Christopher Rees 'Stand Fast' - Red Eye Music

The opening song of this, his sixth album, immediately finds the Welsh wizard back on more familiar ground after the horn-laden Hearts On Fire, his previous album (which was recorded with the South Austin Horns). The song opens with a robust riff of twanging Gretsch before Rees' distinctive vocal tells the tale of litigious Welsh vocalist Dorothy Squires, who was once married to Roger Moore. This is the first song that underscores the steadfast characters who people the songs and sentiments of Stand Fast.

The other key instrument in his armoury is the banjo which is often paired with electric guitar. This gives his music it's roots and grounding. There are comparisons, to a degree, with such powerful fellow travelers as Slim Cessna's Auto Club and 16 Horsepower, yet Rees is standing fast to a path that runs back to his previous albums and the creation of his recognizable sound. Christopher is a man in control of his destiny and direction, as he is a multi-instrumentalist only joined, for the most part, by drummer Dan Tilbury to create the layered sound that is the core of this record. Playing live he utilizes a full band, as occasion demands, but recording he builds the sound from the ground up. He is also the producer, engineer and mixer on the album which makes for as very personal sound and substance. The songs sound in structure as if they had their origins in the ages, that they are updated traditional songs. In truth only one song I  Will Follow follows that path. The rest are original songs and many are memorable and are among the best he has committed to public scrutiny.

They are dark, thoughtful songs of understanding and undeniable humanity. There is much in the landscape of Ree's imagining that is true to his Welsh heritage, but that will also resonate with Appalachian undertones. It is an album that opens in fine style, but one that then plays out in a context that allows his vision to be strengthened over the full ten tracks.

It is an album, a unit, but that  is not to say that individual songs do not stand out. For instance the  trumpet on Knock On My Door gives an extra edge to the song's heartfelt plea for love and longing from a reluctant recipient. It is the sound that echos the borders of Mexico as much as it might with a lone trumpet in a band hall in Wales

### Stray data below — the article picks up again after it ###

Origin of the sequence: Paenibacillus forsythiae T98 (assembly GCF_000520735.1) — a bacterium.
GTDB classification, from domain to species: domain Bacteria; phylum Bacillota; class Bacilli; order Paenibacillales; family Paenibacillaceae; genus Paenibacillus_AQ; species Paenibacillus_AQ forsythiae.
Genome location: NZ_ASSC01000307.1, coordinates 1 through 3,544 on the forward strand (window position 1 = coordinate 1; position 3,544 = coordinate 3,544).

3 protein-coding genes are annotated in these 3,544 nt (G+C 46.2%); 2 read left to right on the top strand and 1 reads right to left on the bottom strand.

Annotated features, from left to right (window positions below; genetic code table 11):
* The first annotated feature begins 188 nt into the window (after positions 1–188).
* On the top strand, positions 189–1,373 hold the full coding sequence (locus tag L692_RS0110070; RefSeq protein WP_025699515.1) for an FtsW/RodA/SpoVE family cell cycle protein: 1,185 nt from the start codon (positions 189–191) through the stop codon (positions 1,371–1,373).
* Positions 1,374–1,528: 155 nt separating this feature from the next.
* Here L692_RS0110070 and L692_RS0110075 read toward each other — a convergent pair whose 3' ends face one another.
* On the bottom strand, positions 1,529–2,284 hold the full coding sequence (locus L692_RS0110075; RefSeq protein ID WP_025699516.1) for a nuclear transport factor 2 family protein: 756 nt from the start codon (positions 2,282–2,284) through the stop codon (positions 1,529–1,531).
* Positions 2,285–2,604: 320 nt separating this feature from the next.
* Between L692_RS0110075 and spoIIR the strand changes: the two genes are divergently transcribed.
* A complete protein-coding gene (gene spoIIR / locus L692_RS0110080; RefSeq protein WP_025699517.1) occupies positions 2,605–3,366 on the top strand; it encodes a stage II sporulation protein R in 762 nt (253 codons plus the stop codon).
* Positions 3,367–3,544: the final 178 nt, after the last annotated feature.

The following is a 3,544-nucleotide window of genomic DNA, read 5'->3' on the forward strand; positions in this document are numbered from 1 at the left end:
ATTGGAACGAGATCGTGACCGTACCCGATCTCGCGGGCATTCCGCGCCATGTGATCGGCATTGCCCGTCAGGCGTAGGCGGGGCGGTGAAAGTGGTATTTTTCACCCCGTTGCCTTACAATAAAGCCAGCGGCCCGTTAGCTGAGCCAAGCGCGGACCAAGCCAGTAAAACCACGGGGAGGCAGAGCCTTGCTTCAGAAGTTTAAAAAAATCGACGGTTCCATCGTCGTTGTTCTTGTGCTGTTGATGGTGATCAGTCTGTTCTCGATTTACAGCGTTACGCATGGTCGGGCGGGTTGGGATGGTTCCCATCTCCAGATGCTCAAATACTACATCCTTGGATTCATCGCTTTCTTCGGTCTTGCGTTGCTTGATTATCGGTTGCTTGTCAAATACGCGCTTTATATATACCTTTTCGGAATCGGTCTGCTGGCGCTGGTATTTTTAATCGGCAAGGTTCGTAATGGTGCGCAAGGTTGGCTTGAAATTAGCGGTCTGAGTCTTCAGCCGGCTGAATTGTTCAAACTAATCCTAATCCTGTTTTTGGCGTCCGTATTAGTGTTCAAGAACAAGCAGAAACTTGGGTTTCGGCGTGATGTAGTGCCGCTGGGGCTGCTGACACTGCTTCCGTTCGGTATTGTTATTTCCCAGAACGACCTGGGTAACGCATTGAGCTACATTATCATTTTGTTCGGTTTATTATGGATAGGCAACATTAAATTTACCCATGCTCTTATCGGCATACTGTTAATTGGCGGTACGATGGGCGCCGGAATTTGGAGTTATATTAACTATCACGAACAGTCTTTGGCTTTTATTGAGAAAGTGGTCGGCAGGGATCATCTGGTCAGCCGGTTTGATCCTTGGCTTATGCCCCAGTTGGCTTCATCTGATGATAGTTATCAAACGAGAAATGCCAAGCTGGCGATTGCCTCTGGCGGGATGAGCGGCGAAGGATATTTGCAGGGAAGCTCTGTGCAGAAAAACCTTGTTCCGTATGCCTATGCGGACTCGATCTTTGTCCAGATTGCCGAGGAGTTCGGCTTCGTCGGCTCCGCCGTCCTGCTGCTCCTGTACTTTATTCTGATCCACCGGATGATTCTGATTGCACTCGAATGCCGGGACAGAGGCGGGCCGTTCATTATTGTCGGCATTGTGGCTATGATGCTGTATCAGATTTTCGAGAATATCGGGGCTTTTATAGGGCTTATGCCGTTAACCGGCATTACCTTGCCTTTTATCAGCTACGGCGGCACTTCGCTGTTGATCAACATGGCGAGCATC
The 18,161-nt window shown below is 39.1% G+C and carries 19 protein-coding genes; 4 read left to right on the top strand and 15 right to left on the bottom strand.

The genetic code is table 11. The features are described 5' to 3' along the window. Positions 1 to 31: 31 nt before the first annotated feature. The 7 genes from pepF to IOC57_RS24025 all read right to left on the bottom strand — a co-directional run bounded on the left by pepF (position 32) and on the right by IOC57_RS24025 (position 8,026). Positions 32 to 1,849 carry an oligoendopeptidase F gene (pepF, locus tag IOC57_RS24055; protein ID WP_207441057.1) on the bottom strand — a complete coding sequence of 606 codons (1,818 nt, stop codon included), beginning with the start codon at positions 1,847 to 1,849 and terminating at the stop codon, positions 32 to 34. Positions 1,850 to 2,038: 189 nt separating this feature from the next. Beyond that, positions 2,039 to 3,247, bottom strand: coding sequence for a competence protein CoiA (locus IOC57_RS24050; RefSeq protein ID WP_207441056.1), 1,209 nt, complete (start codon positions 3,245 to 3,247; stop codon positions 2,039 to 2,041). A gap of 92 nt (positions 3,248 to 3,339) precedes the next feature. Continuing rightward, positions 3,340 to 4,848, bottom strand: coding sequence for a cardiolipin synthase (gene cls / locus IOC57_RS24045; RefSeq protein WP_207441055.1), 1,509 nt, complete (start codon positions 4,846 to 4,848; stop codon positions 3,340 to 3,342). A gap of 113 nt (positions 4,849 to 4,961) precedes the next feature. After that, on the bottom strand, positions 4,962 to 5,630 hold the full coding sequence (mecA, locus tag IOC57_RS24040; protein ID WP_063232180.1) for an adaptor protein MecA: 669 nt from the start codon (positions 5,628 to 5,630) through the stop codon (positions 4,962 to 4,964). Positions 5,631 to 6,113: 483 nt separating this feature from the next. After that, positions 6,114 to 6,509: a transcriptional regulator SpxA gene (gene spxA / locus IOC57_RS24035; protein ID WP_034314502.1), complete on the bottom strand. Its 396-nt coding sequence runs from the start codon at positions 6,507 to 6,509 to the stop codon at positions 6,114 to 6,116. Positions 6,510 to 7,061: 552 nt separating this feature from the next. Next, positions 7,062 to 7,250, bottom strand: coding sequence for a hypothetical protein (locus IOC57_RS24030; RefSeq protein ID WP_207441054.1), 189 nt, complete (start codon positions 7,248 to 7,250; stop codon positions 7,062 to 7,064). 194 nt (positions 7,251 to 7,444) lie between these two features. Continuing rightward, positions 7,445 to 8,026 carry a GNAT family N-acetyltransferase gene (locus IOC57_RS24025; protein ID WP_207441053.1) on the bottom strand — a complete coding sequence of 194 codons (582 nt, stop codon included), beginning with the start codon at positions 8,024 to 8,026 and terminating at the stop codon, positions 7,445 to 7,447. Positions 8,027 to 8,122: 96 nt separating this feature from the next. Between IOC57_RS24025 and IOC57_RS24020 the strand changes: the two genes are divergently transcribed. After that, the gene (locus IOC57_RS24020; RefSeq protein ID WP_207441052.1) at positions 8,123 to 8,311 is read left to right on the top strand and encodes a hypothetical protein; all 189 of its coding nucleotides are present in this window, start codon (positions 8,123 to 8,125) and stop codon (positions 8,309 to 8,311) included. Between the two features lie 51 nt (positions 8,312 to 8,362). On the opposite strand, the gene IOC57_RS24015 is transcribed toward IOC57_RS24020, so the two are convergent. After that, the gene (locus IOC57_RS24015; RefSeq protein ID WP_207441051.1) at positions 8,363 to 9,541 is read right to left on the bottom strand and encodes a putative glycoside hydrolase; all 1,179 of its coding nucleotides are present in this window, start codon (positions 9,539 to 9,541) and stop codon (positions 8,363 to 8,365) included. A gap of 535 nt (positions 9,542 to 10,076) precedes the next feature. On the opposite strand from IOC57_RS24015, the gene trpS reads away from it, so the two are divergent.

Rees is a striking solo performer but adds much to the resonance of his recorded work by remaining true to an original vision. Released next year, Stand Fast is staking it's place to be heard and understood for the powerful piece of music it is.

Christopher Rees & Band 'Hearts On Fire' Red Eye Music

This album represents something of a new departure for Rees as he has recorded it with The South Austin Horns and he plunges headlong into his musical soul. The soul of Otis Redding that is. It is steeped in brass and Hammond organ while still having Rees' distinctive voice at it's core. Now what passes for soul music tends to leave me cold for the most part I'm still partial to a little, Redding, Pickett and Stax Record grooves. Hearts On Fire may not appeal to purists, much as many bluegrass and country paramilitaries may have found Rees previous albums a little left of field for their tastes. Be that as it may be Christopher Rees is writer, producer and mixer as well as label boss on this outing and he has worked on this album in both Austin and Welsh studios. It is an spirited set of songs that covers a range of bases from the rampant rockabilly/rock 'n' roll of In Warm By My Fire, which links with Rees previous work. Stripped down to a simple live setting many of these songs would fit easily beside his previous songs. Here he adds that layers of well arranged brass riffs to give the songs extra propulsion and soul. Morning Light is delivered at a slower pace that give Rees room to let his voice the space to deliver a telling and troubled tale of optimist love. The songs still show a troubled soul but this time out they're allied to tingling soul tremors. The slower paced songs the ones, as mentioned where Rees vocal take on the spectre of soul's golden age. Overall I think by preference is for Rees de-horned work but this is still a substantial achievement in that he has been able to add another flavour that reflects his love of classic soul to an already open ended musical base. A song like Unstoppable which was recorded as a trio with Rees on guitars and bass, Dan Tilbury on drums and Simon Rooney still retains the overall feel but in a brass free way that shows the musical variety on offer on Hearts On Fire. It will be interesting to see where Christopher Rees takes his music in the future but here he has delivered an album that many will enjoy for its own sake and within the parameters that it has set itself.